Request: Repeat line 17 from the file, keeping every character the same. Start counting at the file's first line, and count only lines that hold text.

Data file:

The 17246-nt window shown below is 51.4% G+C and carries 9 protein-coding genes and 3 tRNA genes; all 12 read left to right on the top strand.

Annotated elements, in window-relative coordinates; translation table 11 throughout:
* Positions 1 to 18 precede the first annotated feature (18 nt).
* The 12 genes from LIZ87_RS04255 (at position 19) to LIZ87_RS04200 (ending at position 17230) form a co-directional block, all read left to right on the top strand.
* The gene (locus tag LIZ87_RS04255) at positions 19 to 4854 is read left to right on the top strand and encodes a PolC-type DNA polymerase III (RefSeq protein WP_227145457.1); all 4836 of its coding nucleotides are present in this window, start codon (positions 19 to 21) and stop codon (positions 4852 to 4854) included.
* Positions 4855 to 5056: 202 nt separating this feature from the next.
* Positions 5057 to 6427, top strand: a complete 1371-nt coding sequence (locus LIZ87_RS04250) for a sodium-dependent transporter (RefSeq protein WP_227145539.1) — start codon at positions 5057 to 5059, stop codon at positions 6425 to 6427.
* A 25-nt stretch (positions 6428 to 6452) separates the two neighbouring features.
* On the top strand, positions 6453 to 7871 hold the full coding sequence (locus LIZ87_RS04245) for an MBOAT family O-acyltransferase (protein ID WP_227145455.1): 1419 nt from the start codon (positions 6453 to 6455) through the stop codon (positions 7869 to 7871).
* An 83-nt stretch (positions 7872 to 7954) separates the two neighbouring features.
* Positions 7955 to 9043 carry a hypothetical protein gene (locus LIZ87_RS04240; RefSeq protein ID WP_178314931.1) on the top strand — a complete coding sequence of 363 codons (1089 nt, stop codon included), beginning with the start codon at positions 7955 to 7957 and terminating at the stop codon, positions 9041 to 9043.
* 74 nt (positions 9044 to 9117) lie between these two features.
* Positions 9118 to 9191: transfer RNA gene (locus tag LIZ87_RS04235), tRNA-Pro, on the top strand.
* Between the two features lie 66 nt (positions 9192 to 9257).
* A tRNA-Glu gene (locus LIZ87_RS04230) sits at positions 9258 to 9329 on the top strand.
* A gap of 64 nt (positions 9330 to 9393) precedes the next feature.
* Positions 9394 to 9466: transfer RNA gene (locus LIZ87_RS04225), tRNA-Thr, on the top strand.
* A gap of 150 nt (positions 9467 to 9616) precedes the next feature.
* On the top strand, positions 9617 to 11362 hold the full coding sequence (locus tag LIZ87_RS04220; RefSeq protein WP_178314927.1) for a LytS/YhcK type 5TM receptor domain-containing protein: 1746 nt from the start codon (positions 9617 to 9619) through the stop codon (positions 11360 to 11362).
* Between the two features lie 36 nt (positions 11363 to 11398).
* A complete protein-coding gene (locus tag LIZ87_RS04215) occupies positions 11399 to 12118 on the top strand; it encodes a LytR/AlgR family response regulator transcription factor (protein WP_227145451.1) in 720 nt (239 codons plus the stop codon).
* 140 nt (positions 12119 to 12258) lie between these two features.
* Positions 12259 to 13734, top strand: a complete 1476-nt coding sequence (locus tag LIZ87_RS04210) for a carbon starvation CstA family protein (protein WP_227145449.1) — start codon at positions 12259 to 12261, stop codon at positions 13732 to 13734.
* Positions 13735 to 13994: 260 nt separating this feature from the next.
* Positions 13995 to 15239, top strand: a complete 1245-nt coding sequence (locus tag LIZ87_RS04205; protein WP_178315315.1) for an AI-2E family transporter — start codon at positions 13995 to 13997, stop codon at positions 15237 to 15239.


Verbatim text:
* Positions 9394 to 9466: transfer RNA gene (locus LIZ87_RS04225), tRNA-Thr, on the top strand.